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Black Heritage in Horror Month 2024: An Introduction by Dr. Lisa Wood


by Dr. Lisa Wood

I’m often asked about being an African American writer in the horror genre. The question is fair; I am an African American writer who has been a psychological horror author for a long time, so it would follow that I have witnessed trends and patterns over the years and might have a comment toward it. But the question, in and of itself, is one that I wish never had to be asked again. It implies that there is a difference between African American people versus other racial groups in the genre. It implies that today a difference still exists, as much as it did in the early 2000s when I, a newly published, fresh-faced author, was asked the question for the first time. It is a struggle we are making headway on, but one that we still must overcome. That means different things for different people.

The African American horror community is as diverse as our genre’s many subgenres; one can find writers from all walks of life writing any manner of horror, from visceral to quiet, and doing so from their unique perspectives. Because, you see, this is what makes African American fiction our own. The creativity we bring to our stories, the settings and traditions that make up our characters, the idiosyncrasies and proclivities, euphemisms and eccentricities… the way we choose to write and what we choose to write about makes it ours. Because I am African American, my writing – all of it – is inherently African American. The boxes that our writings are often relegated to, whether you think of the race narratives that were considered the only publishable work by authors of color in our early publishing history or the lumping of all African American work into one race-based section regardless of genre type or scope that exists today in the few big-box brick and mortar bookstores that still exist, are not only limiting, but they are also false. African Americans are as diverse as everyone else. We should not have to write our stories in a way that makes them palatable to others, nor should we have to live up to anyone’s expectations of how race and gender are expressed. We, as African American authors – African American creators – should be able to tell the story we want to tell the way it comes to us, using whatever characters we see fit and not ones designed to satisfy other people’s stereotypical expectations. We should write characters who reflect real personality traits and make logical decisions, or we should make it all up as we create worlds and subsystems that operate differently than humankind… just like everyone else does. Others don’t have to work within those constructs, as history has shown. Neither should we. African Americans have stories to tell, just as everyone else does, and we should be able to tell them the way we want to. And those stories – that diversity – should not be seen as “different” at all. They should be seen as good writing, another option for a reader to enjoy. But unfortunately, we are not there yet.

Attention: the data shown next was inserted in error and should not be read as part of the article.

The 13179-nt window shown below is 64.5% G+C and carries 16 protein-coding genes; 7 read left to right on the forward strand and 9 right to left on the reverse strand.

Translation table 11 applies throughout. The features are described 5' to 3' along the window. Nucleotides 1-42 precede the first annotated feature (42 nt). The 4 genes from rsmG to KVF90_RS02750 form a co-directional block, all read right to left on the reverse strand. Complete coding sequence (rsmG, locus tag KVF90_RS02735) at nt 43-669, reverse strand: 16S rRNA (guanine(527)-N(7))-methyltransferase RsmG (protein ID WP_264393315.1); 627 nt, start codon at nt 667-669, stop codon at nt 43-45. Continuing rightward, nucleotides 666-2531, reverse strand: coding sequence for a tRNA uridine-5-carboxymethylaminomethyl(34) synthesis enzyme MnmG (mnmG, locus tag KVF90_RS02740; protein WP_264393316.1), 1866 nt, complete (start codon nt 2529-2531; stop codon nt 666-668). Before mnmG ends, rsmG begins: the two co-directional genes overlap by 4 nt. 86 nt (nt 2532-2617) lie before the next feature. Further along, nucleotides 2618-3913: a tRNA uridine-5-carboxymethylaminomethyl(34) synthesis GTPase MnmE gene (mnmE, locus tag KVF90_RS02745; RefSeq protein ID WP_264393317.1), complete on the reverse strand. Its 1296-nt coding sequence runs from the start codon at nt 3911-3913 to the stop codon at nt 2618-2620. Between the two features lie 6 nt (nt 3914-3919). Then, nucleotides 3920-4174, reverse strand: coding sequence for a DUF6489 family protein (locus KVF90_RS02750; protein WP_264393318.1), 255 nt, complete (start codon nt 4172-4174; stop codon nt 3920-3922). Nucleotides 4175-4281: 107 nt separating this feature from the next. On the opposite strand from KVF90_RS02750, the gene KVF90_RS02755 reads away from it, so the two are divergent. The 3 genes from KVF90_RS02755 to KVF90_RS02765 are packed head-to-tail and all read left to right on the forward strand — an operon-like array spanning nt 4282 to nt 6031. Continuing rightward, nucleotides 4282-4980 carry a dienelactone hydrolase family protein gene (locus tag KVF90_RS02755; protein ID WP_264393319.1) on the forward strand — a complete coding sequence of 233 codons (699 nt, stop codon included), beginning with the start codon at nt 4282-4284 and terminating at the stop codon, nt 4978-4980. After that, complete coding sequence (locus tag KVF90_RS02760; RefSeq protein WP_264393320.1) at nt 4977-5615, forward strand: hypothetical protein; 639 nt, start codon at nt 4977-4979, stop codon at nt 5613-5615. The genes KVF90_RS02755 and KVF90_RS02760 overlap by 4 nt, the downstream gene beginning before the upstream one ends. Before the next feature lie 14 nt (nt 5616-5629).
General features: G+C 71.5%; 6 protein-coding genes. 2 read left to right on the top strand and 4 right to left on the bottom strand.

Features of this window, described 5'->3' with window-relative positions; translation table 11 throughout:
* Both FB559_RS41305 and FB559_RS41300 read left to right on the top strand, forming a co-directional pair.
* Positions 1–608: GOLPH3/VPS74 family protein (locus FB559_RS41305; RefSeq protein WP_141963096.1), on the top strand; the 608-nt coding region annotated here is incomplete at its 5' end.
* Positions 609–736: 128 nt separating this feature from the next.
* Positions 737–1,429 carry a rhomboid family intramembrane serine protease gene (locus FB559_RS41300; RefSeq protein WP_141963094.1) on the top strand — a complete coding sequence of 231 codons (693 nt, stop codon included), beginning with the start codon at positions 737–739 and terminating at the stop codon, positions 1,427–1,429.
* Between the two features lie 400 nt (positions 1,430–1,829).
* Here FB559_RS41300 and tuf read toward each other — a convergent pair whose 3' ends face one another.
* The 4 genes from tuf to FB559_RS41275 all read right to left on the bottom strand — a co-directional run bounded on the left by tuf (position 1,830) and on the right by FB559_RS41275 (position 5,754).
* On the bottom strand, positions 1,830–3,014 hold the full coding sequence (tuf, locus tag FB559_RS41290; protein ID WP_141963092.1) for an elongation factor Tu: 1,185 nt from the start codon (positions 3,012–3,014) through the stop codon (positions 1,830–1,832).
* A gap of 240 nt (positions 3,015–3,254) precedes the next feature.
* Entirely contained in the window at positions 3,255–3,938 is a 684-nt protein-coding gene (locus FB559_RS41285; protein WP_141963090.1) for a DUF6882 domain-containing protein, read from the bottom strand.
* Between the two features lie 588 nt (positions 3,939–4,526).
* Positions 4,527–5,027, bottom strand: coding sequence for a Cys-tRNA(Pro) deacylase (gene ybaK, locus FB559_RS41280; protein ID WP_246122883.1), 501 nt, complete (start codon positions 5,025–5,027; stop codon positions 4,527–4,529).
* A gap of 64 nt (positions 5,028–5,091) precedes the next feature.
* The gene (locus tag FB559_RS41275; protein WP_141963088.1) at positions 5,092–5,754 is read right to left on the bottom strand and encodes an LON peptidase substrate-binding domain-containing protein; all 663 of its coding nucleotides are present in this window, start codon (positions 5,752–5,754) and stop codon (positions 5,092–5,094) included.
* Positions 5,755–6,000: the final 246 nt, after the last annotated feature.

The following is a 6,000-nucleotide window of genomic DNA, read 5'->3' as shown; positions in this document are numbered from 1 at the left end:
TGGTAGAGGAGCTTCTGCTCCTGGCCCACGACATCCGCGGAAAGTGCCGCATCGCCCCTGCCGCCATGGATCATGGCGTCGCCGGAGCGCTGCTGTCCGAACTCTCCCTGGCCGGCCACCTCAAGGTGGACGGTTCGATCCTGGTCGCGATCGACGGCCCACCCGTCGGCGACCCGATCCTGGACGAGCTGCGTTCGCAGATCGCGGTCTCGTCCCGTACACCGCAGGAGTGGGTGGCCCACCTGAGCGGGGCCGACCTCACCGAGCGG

As we work to foster this change, we have to consider what is needed to bring it about. We need more African American creators – more novelists, editors, and publishers. We need more work out in the world, reaching corners we have not previously to introduce readers to our work. We need a shift in mindset, an adoption of the notion that African American people can and do write more than social commentary-laced work, that we produce genre fiction that would be of interest to all (whether realistic or fantastic), and that readers of all backgrounds need to expand their horizons, they need to consume stories written by African American creators without the race of the protagonist/antagonist being a factor because being inclusive can only serve to better everyone. Progress is being made, but there is more work to be done and we stand at the forefront of that movement, leading the charge.

So, what can we do?

Several things: 

  • Learn as much as you can from as varied a group as possible. 
  • Read broadly – you can’t create something new until you know what has already been done. 
  • Read deeply – find favorites and speak about them, understand the nuance of the work you like and why… thinking critically this way will not only provide a different perspective of a story you love, but it will enhance your own work as well. 
  • Get involved. Organize and socialize, attend events, and meet people. Join writing groups; facilitate discussion. Doing something will not only get your hands dirty, but it will enrich your experience as a member of the writing community at large.
  • Advocate for yourselves and for each other. Celebrate your wins as well as other people’s. Welcome new writers and encourage someone who is struggling. We are all in this together.
  • Hone your skills. Without this, the rest is unimportant.
  • And finally, keep writing.


Dr. Lisa Wood, MFA

President, Speculative Fiction Academy

Vice President, Horror Writers Association

Author (as L. Marie Wood), The Realm Trilogy

Lisa Marie Wood is a psychological horror author, recipient of the Golden Stake Award, a MICO Award-winning screenwriter, a two-time Bram Stoker Award® Finalist, a Rhysling nominated poet, and accomplished essayist. Wood is the Vice President of the Horror Writers Association, founder of the Speculative Fiction Academy, an English/Creative Writing professor, and a horror scholar.


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